WEST: Ideas and things that I had and that I wanted to do I was instantly ostracized out of, simply because I smoked a joint.
GOLDMAN: They are tired of being told that their voice doesn’t matter.
ISAAC JACKSON: I felt like I was a failure in some ways.
Isaac Jackson, is a senior peer organizer.
JACKSON: Friends, when they find out about you, they’ll drop you from their social list...
WEST: My family frowns on this totally, and don’t believe that I’ll ever be anything more than a user.
That’s the focus of the union’s first campaign: stigmatization. The Drug Users’ Union is working with San Francisco General’s emergency room – a place many members end up at some point, and according to Goldman, are frequently mistreated.
GOLDMAN: One thing that we’ve got reported from a lot of people is that they feel like they have to lie to their medical providers to get the service that they want, that if they tell them that they use or how often they use, that the conversation is no longer about their mental health, but it’s about how often they’re using and how they should stop.
Goldman and Jackson have discussed their concerns with San Francisco’s department of public health and San Francisco General’s head of nursing, and General is now creating a training program for nurses and doctors to specifically deal with drug user issues.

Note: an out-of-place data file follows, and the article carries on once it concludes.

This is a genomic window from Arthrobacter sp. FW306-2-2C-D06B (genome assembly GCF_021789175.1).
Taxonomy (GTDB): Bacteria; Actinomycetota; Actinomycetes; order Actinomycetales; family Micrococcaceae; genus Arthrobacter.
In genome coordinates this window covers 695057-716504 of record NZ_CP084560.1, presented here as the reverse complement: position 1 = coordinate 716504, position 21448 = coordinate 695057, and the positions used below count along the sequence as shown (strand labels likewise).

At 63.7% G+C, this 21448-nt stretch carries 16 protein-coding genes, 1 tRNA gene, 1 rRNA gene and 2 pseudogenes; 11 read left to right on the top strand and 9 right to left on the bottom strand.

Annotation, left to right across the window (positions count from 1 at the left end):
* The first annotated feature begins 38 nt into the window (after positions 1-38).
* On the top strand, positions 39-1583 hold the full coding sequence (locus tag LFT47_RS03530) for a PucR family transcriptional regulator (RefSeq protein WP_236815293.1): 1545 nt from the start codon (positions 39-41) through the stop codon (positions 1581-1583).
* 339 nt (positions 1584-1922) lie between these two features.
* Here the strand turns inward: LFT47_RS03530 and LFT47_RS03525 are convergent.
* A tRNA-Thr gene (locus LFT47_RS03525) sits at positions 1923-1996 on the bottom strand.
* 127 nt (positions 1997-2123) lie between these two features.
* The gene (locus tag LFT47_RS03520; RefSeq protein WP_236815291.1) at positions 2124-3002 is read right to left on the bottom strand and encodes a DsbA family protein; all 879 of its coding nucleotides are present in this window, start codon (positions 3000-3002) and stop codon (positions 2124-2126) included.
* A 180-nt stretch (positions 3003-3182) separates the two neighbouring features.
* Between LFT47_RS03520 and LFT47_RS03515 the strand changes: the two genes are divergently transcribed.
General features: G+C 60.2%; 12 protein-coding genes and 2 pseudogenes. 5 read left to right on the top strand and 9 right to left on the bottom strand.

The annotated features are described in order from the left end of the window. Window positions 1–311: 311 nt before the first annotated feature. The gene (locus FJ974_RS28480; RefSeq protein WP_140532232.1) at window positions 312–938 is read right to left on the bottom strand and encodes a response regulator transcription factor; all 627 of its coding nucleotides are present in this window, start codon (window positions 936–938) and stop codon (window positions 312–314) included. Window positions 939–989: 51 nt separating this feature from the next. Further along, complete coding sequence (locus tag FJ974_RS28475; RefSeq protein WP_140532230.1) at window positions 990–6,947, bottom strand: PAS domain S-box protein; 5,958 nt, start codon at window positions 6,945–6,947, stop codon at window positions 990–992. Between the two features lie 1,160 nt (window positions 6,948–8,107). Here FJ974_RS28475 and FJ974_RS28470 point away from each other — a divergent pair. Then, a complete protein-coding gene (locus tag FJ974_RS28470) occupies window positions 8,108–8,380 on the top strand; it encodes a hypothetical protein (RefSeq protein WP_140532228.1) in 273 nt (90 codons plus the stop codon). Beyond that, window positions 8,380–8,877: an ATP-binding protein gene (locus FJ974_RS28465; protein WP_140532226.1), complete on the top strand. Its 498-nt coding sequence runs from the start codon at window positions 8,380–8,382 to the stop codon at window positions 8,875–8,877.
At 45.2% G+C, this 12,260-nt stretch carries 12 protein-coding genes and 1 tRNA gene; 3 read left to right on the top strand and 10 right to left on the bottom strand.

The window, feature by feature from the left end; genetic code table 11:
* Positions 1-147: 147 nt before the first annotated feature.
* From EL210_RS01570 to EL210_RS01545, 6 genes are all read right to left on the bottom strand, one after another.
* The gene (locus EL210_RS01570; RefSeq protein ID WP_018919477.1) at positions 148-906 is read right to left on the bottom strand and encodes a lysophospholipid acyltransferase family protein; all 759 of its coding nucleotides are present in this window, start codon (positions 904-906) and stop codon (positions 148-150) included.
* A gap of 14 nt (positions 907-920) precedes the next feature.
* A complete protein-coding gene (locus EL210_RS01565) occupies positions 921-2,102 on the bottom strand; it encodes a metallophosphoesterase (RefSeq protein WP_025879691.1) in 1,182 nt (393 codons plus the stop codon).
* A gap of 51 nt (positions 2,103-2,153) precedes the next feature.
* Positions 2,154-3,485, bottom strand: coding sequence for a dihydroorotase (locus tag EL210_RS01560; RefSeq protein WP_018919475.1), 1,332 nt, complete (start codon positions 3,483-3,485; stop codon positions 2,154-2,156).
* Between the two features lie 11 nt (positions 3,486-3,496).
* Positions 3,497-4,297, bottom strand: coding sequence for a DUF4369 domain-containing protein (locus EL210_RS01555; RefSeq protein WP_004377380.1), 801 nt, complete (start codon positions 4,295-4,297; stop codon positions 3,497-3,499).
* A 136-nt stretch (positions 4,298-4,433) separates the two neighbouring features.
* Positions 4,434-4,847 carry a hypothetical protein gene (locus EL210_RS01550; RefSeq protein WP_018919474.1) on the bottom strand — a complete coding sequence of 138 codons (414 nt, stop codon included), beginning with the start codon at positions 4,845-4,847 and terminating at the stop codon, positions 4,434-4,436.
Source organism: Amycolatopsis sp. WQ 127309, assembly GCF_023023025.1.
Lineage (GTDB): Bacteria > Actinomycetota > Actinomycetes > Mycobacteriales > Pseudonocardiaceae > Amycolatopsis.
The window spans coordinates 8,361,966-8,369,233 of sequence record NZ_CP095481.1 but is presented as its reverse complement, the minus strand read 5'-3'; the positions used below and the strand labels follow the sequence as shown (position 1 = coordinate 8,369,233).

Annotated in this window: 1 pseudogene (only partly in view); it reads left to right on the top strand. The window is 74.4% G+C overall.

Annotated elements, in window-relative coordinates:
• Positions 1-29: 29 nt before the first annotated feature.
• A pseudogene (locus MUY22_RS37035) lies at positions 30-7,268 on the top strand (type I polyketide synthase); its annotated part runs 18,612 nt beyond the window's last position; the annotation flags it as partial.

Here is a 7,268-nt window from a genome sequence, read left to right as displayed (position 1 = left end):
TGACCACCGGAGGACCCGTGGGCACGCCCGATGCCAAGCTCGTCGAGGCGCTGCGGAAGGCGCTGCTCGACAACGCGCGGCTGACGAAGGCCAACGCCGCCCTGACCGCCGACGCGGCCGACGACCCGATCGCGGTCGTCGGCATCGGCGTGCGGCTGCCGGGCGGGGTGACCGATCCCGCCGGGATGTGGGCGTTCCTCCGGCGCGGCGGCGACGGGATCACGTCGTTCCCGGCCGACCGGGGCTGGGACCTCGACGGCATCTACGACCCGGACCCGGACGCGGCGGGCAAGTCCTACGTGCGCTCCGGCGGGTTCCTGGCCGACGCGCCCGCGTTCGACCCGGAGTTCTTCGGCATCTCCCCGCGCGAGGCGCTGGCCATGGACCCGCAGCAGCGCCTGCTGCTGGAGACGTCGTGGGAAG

GOLDMAN: Some people use stimulants because they don’t feel like they have enough energy.
JACKSON: A lot of people are drug users because they are dual or triple diagnosed with different emotional and mental differences from mainstream society
GOLDMAN: Some people use opiates because their life is really painful and they’re trying to escape from some serious trauma.
JACKSON: So in cases like that, once drug use is a symptom of your condition, why would you criminalize someone for their mental health? That seems to be really cruel and unjust.
That’s another primary purpose of the Users’ Union: to decriminalize the practice.
GOLDMAN: Well what have we done with the prisons over the past 40 years with the war on drugs? What have we done to people who have felony convictions who leave prison and can’t do almost anything?
WEST: Over the years I have been insulted, I have been denied opportunities, and not because they’ve had anything concrete to go by. They’re just like, “Psh, he’s a doper, screw him.”
JACKSON: A lot of people have been to jail, they have been arrested, and they come out like, “So what?” And so it gets to a point where they go, “What can they do to me? They can arrest me. Haha, they’ve already done that.”